There’s still some police tape, but it no longer looks quite like a crime scene down at the King Street right of way. Blu on the Water property owner Sal Marinosci reopened a path from Water Street to the water and told town officials he will seek proper permits to complete the work.
“Sal stated that he still intends on submitting his plan to improve the right of way to the town and CRMC. He backfilled some of the previous excavation for the curbs so that it remained safe for egress while he works on the plans and gets approval. So at this point, the Town is awaiting his proposal,” said building official Wayne Pimental.
Marinosci and his son, Gary Marinosci, own the property at 20 Water Street. He has said he was only seeking to improve the area and expressed his frustration in July when the town issued a stop-work order because he had not gotten a building permit or a permit from the Coastal Resources Management Commission.
Marinosci said at the time he did not believe a permit from the town was necessary.
“We have done nothing but improve the area,” he said. The Marinoscis bought 20 Water Street in 2012; it has been leased to Blu on the Water since then. They also own 28 Water Street, which is leased to Nautika.
For Greg Dantas, who’s Rhode Island Real Estate Services occupies the bottom floor of 110 King Street (alias the Old Jail), the recent events have been frustrating, particularly what he sees as the haphazard management of the right of way.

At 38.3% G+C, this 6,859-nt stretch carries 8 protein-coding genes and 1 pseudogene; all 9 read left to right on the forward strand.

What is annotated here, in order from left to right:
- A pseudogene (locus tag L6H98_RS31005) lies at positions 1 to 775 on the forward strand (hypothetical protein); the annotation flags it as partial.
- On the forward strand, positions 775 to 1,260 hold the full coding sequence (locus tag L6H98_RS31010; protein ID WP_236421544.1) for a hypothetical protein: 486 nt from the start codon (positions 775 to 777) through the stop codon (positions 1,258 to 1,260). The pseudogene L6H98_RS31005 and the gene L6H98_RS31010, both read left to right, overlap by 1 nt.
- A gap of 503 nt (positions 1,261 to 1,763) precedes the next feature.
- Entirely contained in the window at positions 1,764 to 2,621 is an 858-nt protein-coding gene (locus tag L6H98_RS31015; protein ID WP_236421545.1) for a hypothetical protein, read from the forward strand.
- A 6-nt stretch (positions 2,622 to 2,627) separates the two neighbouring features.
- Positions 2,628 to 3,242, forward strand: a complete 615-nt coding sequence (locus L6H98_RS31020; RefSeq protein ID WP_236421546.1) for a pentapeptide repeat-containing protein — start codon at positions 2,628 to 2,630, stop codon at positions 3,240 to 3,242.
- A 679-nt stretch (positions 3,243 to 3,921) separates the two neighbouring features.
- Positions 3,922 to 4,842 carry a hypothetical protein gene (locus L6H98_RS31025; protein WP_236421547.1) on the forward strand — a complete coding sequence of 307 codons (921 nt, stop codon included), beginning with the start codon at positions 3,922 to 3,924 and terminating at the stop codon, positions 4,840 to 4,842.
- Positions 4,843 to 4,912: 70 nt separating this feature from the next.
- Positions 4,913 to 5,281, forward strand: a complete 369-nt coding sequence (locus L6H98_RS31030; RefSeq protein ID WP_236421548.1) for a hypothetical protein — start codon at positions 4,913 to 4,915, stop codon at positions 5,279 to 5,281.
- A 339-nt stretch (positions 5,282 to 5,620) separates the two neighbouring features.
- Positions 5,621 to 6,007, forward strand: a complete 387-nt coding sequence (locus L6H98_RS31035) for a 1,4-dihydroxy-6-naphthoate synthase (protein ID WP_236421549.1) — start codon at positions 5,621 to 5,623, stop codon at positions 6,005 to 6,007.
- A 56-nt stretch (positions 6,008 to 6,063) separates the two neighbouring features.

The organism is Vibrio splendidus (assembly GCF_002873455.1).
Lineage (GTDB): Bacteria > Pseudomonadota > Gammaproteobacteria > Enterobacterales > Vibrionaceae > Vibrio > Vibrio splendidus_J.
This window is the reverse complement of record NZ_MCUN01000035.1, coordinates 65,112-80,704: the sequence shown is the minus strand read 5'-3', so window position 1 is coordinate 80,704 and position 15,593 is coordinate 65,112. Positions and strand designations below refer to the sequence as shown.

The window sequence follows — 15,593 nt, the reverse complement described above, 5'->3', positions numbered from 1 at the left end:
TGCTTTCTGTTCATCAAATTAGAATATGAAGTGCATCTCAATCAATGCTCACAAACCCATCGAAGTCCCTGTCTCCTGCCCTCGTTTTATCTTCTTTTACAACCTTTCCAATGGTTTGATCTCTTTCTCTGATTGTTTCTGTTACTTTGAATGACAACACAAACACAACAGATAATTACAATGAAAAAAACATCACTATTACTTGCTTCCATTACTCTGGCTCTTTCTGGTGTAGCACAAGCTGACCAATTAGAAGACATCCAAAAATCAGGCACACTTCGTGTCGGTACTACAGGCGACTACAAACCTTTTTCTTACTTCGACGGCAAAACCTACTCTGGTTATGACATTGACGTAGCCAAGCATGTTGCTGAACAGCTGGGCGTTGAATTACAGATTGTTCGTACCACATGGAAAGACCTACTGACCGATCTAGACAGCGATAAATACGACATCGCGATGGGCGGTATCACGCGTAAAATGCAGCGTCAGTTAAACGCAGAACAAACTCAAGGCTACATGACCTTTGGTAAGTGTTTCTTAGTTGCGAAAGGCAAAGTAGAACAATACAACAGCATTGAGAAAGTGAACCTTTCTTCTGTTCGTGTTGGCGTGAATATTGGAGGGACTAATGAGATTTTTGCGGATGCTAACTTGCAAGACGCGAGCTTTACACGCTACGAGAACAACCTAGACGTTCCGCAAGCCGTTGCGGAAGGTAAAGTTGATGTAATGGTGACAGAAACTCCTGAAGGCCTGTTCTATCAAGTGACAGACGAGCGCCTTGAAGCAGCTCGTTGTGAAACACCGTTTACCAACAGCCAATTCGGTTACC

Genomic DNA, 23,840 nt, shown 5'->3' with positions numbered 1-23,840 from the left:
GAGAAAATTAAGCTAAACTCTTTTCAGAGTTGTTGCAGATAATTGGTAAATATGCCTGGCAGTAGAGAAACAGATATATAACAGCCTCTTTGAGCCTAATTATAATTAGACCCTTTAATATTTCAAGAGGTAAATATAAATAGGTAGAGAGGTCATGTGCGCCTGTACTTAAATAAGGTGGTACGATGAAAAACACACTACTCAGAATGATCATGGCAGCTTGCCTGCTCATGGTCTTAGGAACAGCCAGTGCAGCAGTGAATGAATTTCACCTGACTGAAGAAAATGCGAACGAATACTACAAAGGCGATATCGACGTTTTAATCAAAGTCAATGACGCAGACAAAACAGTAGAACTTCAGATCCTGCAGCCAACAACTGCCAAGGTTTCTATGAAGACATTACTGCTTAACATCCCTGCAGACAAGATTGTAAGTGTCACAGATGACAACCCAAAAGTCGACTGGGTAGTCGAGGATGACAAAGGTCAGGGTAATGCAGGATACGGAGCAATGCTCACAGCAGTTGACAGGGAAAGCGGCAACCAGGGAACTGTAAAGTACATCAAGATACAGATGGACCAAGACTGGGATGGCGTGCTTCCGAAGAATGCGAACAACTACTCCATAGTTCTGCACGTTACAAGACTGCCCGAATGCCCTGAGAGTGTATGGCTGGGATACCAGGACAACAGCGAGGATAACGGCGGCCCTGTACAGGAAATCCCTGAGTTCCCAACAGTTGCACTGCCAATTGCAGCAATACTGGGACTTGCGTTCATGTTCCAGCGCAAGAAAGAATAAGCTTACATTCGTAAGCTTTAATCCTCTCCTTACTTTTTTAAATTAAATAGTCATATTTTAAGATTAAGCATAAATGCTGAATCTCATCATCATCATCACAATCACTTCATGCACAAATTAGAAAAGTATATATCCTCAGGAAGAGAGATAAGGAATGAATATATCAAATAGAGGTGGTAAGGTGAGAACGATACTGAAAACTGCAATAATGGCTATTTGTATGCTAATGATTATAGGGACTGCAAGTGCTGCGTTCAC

“When the deck went up 35 years ago, that should have been when the town took a stand” on the right of way, Dantas said.
He was referring to the deck at 20 Water Street built by a previous owner that was extended southward blocking access from the right of way to the water. The town let the dock stand but required the business to allow the public access to the dock. When Blu on the Water opened in July 2012, it built a permanent bar in the area of the deck that is supposed to remain open. CRMC demanded that the bar be removed. It has since been replaced by a temporary bar and Blu owners say visitors are welcome on that part of the deck.
Struggles with the right of way at King Street go back to the 1980s, when the state first held hearings on all the rights of way in East Greenwich, including King Street. The town has enforced of a parking ban in that area since at least 1985, when then Town Solicitor David Sweeney sent a letter to the owner of the Warehouse Tavern at 20 Water St. directing the business to “take those steps necessary to maintain the right of way free of all obstructions.”
Marinosci declined to comment on the most recent developments.